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GE IS BALKING AGAIN!!

GE plant and Hudson River

Photo courtesy Riverkeeper and Giles Ashford
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Last week, the company proposed a year delay on deciding whether to commit to a full clean-up of the Hudson!

Unbelievably, after dumping over a million pounds of PCBs into the Hudson for 30 years, creating the largest toxic waste site in the United States, and spending many millions of dollars on political, legal and PR maneuvering and delay, GE is saying it doesn’t want to commit now to Phase 2 cleanup of the Hudson River. The company offered to commit only to one more year of dredging, while gathering additional data – and only then to decide whether to perform rest of the cleanup.

Following the first phase of the cleanup, GE suggested changes for the next phase that would result in less dredging and more “capping” (covering remaining PCBs still in the sediment), a technique that federal and state agencies warn is not a permanent solution, and in some areas, is an obstacle to navigational use of the river. EPA, along with Riverkeeper and other groups, has advocated for a more thorough removal even if it takes longer.

Throughout this year, EPA and GE have engaged independent scientific experts in a “peer review” process, to help identify the lessons learned from Phase 1. These experts agree that with adjustments a successful Phase 2 will result. We agree, and add that in designing Phase 2, science, not corporate interests, should guide the cleanup. Also, as the expert panel recommended, EPA should build-in opportunities for fine-tuning the project, throughout the years needed for Phase 2, if more information becomes available. However, decisions should not be based on GE’s hypothetical “break even point” at 20 years when GE spent three decades dumping toxic PCBs into our river, and those PCBs persist today, poisoning fish, wildlife and unfortunate human consumers. Moreover, EPA scientists point to many problems with GE’s calculations and note that the long-term health of the river spans a far longer time period than 20 years!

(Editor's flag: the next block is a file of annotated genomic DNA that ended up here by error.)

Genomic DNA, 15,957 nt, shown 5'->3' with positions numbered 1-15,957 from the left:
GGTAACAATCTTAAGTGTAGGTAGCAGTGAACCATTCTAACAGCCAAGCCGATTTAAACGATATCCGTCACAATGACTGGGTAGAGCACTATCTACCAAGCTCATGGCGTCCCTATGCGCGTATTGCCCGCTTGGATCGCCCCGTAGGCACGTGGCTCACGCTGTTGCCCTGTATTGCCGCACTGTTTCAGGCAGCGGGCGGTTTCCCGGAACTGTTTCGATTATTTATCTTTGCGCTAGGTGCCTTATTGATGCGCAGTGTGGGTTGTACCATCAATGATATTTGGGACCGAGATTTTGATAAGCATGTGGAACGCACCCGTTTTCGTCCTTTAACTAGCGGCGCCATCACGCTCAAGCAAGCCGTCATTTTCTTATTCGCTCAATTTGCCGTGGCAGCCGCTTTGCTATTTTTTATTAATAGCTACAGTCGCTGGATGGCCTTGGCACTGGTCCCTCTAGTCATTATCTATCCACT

The dredging revealed much higher levels of contamination than had been estimated, making it all the more crucial that GE and EPA finish the full job: Even if that requires more than the five-years that had been estimated. It’s now up to the EPA – and the public – to put the spotlight on GE and see that it meets its legal and ethical obligations… and commits NOW to getting the job done right.

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